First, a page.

Is excess salt killing your healthy gut bacteria?

 

For many years we’ve been told to reduce our salt intake because of the link between a high salt intake, high blood pressure and an increased risk for cardiovascular heart disease.

Recent research provides further insight into the exact mechanism that salt impacts our health – via altering the composition of our gut bacteria, but not just any type of gut bacteria – the Lactobacillus species, which is considered to be the beneficial “good” kind of bacteria.  Lactobacillus is one of the most abundant species of bacteria living in the gut, and is involved in digestion, absorption of nutrients and controlling inflammation. Lower levels of Lactobacillus have been linked with IBS, Type 1 Diabetes, Multiple Sclerosis, obesity and colon cancer. We are born with high levels of Lactobacillus, which slowly declines with age. So, ideally, we want to retain optimal levels of this particular gut bacteria for optimal health.

 

“Studies on mice and a recent study on healthy humans demonstrated that a high salt intake depletes Lactobacillus, increases blood pressure and increases the inflammatory immune response”

 

The study on healthy humans was a small-scale study on 8 men, who took 6g (about a teaspoon) of salt per day for 14 days in addition to their usual diet. Stool samples were taken to monitor the levels of Lactobacillus at the start and end of the trial. After 14 days, there was a decrease in Lactobacillus compared to levels at the start of the trial. Furthermore, their blood pressure and markers of inflammation increased i.e. they were more inflamed after just 2 weeks of following a high salt diet! (1)

 

“It’s easy for our salt intake to creep up especially if eating processed convenience foods”

 

Natural wholefoods (like vegetables, fruit, whole grains, beans, lentils, nuts, seeds, fish, meat, dairy and eggs) contain smaller amounts of naturally occurring salt which is obviously unavoidable. However, we do need some salt (sodium chloride) in the diet, as sodium is a vital electrolyte involved in fluid balance, pH balance, regulating blood pressure and nerve and cell function. The key point here is that we don’t want TOO MUCH salt.

If we stick to whole, unprocessed foods like the foods mentioned above and avoid pre-packaged convenience foods which tend to have much higher amounts of added salt, such as ready-meals, takeaways, frozen breaded meats, cured meats and certain canned foods such as chilli, ravioli, baked beans etc. then our salt intake should be acceptable and our gut bacteria should go unscathed!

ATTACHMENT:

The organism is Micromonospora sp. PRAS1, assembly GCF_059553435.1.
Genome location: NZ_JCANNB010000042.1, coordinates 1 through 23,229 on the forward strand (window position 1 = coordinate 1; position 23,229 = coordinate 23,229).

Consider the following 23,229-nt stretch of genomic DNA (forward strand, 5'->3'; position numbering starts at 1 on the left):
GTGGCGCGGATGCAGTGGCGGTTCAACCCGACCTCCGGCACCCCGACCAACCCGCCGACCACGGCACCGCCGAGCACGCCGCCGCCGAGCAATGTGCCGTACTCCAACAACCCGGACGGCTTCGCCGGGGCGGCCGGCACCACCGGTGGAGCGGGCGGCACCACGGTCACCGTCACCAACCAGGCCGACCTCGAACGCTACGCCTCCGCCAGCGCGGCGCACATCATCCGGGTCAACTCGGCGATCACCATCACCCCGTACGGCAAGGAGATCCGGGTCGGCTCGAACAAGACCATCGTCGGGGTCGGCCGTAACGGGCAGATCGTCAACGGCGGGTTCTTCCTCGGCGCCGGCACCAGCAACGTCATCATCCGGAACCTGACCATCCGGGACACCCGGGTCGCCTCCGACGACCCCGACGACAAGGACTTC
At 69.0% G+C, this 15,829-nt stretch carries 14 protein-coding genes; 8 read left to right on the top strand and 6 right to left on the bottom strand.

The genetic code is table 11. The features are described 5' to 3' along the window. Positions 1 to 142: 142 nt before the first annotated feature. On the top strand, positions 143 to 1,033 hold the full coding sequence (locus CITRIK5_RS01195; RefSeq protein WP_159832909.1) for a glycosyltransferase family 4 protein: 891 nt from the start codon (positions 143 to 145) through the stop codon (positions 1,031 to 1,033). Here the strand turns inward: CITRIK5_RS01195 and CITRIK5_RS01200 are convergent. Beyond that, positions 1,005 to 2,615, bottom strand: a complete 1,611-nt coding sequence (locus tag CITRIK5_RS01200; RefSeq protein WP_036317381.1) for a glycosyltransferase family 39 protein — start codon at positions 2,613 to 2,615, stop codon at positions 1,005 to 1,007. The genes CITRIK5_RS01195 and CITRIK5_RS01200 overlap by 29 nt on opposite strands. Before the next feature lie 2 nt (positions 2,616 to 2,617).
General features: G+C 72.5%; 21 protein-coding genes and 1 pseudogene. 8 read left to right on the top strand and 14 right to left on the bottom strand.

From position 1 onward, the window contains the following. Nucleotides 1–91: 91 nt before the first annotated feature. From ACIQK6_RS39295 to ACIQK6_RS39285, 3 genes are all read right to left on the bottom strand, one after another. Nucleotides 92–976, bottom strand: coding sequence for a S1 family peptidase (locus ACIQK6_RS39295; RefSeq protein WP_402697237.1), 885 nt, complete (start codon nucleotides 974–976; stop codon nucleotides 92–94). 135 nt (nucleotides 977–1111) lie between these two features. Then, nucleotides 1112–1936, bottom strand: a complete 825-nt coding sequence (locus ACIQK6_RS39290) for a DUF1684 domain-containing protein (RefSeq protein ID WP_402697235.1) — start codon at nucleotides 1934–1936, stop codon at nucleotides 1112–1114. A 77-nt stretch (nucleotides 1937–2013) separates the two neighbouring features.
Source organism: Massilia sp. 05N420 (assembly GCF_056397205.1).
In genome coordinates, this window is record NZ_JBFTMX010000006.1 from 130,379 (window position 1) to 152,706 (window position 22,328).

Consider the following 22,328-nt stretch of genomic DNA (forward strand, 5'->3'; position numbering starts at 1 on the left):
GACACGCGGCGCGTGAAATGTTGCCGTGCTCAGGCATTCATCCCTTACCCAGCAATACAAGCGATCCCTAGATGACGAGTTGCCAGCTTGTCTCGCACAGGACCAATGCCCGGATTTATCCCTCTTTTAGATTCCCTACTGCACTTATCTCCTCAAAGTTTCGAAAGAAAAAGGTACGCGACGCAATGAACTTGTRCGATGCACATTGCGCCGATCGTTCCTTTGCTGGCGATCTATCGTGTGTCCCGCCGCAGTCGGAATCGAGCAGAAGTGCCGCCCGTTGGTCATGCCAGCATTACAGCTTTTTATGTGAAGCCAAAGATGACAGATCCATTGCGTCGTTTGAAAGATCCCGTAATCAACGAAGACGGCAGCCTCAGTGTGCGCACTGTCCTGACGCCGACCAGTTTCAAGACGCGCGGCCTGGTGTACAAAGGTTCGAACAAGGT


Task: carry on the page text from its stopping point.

As we’re talking about salt, it’s worth mentioning the importance of different types of salt. Natural sea salt (as opposed to refined salt) contains minerals such as magnesium, calcium and potassium and traces amounts of iron, manganese and zinc, which are beneficial for the body and may actually offset the negative effects of consuming sodium chloride. Natural sea salt also contains less sodium than refined salt (i.e. table salt). A study (albeit on rats) demonstrates that sea salt does not increase blood pressure as much as refined salt (2). 

 

“Sea salt does not increase blood pressure as much as refined salt” (2)

 

Refined salt is linked with hypertension, however, because of the mineral content of sea salt, it can actually have an anti-hypertension effect (lowering blood pressure). In particular, it’s the magnesium and potassium that appear to be the important minerals for lowering blood pressure. If you want to increase your potassium and magnesium intake just eat more vegetables, especially leafy greens! And definitely switch from using table salt to natural sea salt. Celtic sea salt is said to contain the most minerals (I do not have evidence to back this up…yet!).

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References
  1. Lee, B., Yang, A., Young, M., Mccurdy, S. and Boisvert, W.A., 2017. Natural sea salt consumption confers protection against hypertension and kidney damage in Dahl salt-sensitive rats. 61(1), pp.1–10.
  2. Wilck, N., Matus, M.G., Kearney, S.M., Olesen, S.W., Forslund, K., Bartolomaeus, H., Haase, S., Mahler, A., Balogh, A., Marko, L., Vvedenskaya, O., Kleiner, F.H., Tsvetkov, D., Klug, L., Costea, P.I., Sunagawa, S., Maier, L., Rakova, N., Schatz, V., Neubert, P., Fratzer, C., Krannich, A., Gollasch, M., Grohme, D.A., Corte-Real, B.F., Gerlach, R.G., Basic, M., Typas, A., Wu, C., Titze, J.M., Jantsch, J., Boschmann, M., Dechend, R., Kleinewietfeld, M., Kempa, S., Bork, P., Linker, R.A., Alm, E.J. and Muller, D.N., 2017. Salt-responsive gut commensal modulates TH17 axis and disease. Nature, [online] 551(7682), pp.585–589. Available at: <http://dx.doi.org/10.1038/nature24628>.

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